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Author: Barbara Fox. Published in U.S. 1 Newspaper on January
19, 2000. All rights reserved.
NuCycle: Plants As a Factory
Early in his career, Burt Ensley helped launch Amgen,
which has grown to be one of the most successful biotech start-ups
ever. Then he started Phytotech, based on plants that could draw
minerals out of the soil, but that company went bankrupt.
Now he has a new company at Deer Park Drive. With NuCycle Therapy
Inc., he is using plants to draw minerals out of the soil. This time
he is taking up the good minerals, specifically selenium and chromium,
to make mineral supplements that are plant-based and
not chemically made. Next he hopes to work with iron, zinc, manganese,
and copper to develop a mineral-rich product with vitamins.
And he is going one step further, bioengineering some of these plants
to manufacture helpful mineral amino acids. Ensley even has a hope
that he can prevent cancer.
"We know that at least one amino acid, methylselenocysteine (MSC)
is an anticarcinogen. We are using plants as a factory," says
Ensley, "trying to manipulate plants to take up selenium and
it into MSC."
NuCycle has small business grants from the National Cancer Institute
to study the anti-cancer characteristics of such selenium-based plant
supplements. It is two-thirds finished the Phase I "proof of
studies, for which it has received $100,000, and by the middle of
this year will begin Phase II funding for $600,000. Tom Leustek, an
associate professor at Rutgers’ Cook College, together with a
from Northern Arizona University, are culturing the modified plants,
and Ensley and Alexander Baltovsky of NuCycle are analyzing the
The plants are being grown in quantities by a South Jersey-based
"Burt has a genetically engineered plant that absorbs both the
cysteine and the selenium," says Ron Unterman, Ensley’s former
employer at Envirogen, a publicly held bioremediation company on
Road (http://www.envirogen.com). "He has created a plant with a
potentially interesting cancer
The hypothesis: A gene from one plant, a weed called astragalus, has
an enzyme that can convert selenium into MSC. Theoretically the MSC
from astragalus could be given to a cancer patient. But sick people
should not be ingesting anything made out of a weed, a weed with a
mysterious genealogy, a weed that may be toxic. Better for the dose
to be given in a plant that is very familiar, one with a long genetic
history, one that people have been eating for thousands of years.
Indian mustard is the plant Ensley has chosen to use. Mustard is an
everyday food and patients with an allergy to mustard will be well
aware of a potential adverse reaction.
Needed: an Indian mustard plant that can biosynthesize cysteine and
methionine and produce MSC. Procedure: take a shipment of one million
freeze-dried agrobacteria (developed for this purpose, cost: $35),
re-suspend the bacteria in sterile growth media, let them grow, and
add the all-important "conversion" gene from the astragalus
weed. Dip the mustard flowers in the solution of bacteria so the genes
get transferred into the genes of the flowers. What do you get?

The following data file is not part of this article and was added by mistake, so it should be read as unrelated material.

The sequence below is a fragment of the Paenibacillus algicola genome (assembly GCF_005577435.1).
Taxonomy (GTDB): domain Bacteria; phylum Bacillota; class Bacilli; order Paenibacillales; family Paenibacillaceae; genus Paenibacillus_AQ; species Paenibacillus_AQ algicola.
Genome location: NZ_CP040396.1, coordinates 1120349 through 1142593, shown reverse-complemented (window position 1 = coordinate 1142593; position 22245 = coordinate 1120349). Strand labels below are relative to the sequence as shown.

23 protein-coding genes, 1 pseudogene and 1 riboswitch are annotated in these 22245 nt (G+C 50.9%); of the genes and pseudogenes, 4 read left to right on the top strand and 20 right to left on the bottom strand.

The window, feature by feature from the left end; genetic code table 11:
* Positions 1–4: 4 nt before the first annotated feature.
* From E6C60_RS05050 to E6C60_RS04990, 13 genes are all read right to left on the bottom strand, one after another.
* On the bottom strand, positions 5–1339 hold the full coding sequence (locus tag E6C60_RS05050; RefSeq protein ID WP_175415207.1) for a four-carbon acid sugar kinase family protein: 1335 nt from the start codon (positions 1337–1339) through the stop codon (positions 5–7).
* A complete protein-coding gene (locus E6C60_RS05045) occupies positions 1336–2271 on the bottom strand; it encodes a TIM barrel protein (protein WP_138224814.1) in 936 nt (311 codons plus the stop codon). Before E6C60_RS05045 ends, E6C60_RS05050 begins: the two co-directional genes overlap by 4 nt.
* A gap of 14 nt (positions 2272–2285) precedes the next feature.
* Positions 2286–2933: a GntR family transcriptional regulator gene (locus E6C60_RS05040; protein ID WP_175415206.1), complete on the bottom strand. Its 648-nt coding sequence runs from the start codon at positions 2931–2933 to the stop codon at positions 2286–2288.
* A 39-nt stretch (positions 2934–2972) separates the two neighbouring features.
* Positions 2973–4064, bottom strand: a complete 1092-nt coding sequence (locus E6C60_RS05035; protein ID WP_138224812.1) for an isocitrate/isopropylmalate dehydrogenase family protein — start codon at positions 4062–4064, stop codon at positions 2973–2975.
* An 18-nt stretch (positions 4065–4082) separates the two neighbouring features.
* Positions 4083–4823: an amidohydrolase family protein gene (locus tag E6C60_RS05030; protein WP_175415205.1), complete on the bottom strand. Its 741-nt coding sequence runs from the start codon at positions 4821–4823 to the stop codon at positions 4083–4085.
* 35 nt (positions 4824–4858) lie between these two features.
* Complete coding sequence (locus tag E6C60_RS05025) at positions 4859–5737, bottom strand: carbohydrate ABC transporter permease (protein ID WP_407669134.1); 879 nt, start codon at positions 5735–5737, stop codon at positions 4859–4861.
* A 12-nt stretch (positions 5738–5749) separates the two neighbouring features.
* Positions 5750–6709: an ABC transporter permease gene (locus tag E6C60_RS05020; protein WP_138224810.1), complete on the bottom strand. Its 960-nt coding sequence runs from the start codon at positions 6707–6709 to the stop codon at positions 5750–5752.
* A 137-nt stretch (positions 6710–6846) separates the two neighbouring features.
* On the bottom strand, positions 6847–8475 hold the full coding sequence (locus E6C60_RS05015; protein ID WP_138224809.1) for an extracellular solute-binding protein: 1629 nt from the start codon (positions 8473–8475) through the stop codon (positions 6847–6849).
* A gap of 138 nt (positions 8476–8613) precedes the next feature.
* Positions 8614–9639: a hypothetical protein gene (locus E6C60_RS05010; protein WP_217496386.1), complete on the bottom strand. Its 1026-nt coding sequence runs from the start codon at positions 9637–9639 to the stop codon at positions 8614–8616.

(MSC). Or so Ensley hopes.
Fond hopes were what founded Amgen, back when Ensley was one of just
six employees. Amgen grew profitable with epogen, which solves the
problem of anemia for kidney dialysis patients, and with neupogen,
which is useful for chemotherapy.
Ensley grew up in Alamogordo, New Mexico, where his mother was a
editor and his father managed a clothing store. He met his future
wife, Carolyn, at the University of New Mexico; they have two teenaged
daughters. He graduated in 1974, and earned a PhD from the University
of Georgia. After 10 years at Amgen he worked at Envirogen from 1989
to 1992. In 1993 he founded Phytotech. Last year Phytotech filed for
Chapter 11 bankruptcy and sold the name, contracts, and rights to
its bioremediation technology to Edenspace Systems in Reston,
Ensley reformatted the company as NuCycle.
The company gained $340,000 from the sale of Phytotech’s state tax
losses and received a sum of money for the sale of the remediation
company, including the name Phytotech. Ensley is negotiating for
in equity financing, to be delivered when Chapter 11 proceedings are
Why not just make MSC using standard chemical methods? Natural sources
are often better, says Ensley, in terms of how well they are absorbed
by the body. Because they are plant-based, as opposed to being made
with yeast and other non-vegetarian methods, they often have fewer
contaminants. "Also, the quantity and quality of our minerals
are easily and consistently measurable."
Ensley admits to legitimate concerns about genetic manipulation,
for the purpose of helping farmers or feeding the world. "But,
one, when you balance the benefits against risk — this would
help prevent or reduce the risk of cancer. We are using the plant
to help prevent something that is one of the greatest scourges to
the human race."
"Two, it is unlikely to be planted on a large number of acres,
maybe 100 acres at most and perhaps all inside of greenhouses.
"Three, because it is a single gene, we have a high degree of
certainty in knowing what traits we are carrying over."
Often cited by Christians is the promise "If you have as much
faith as a grain of mustard seed, you can move mountains." Burt
Ensley may not be moving any mountains, but his tiny mustard seeds
might, just might, have the strength to destroy cancer cells.
08852; 732-438-0900; fax, 732-438-1209. Burt Ensley, CEO. E-mail:
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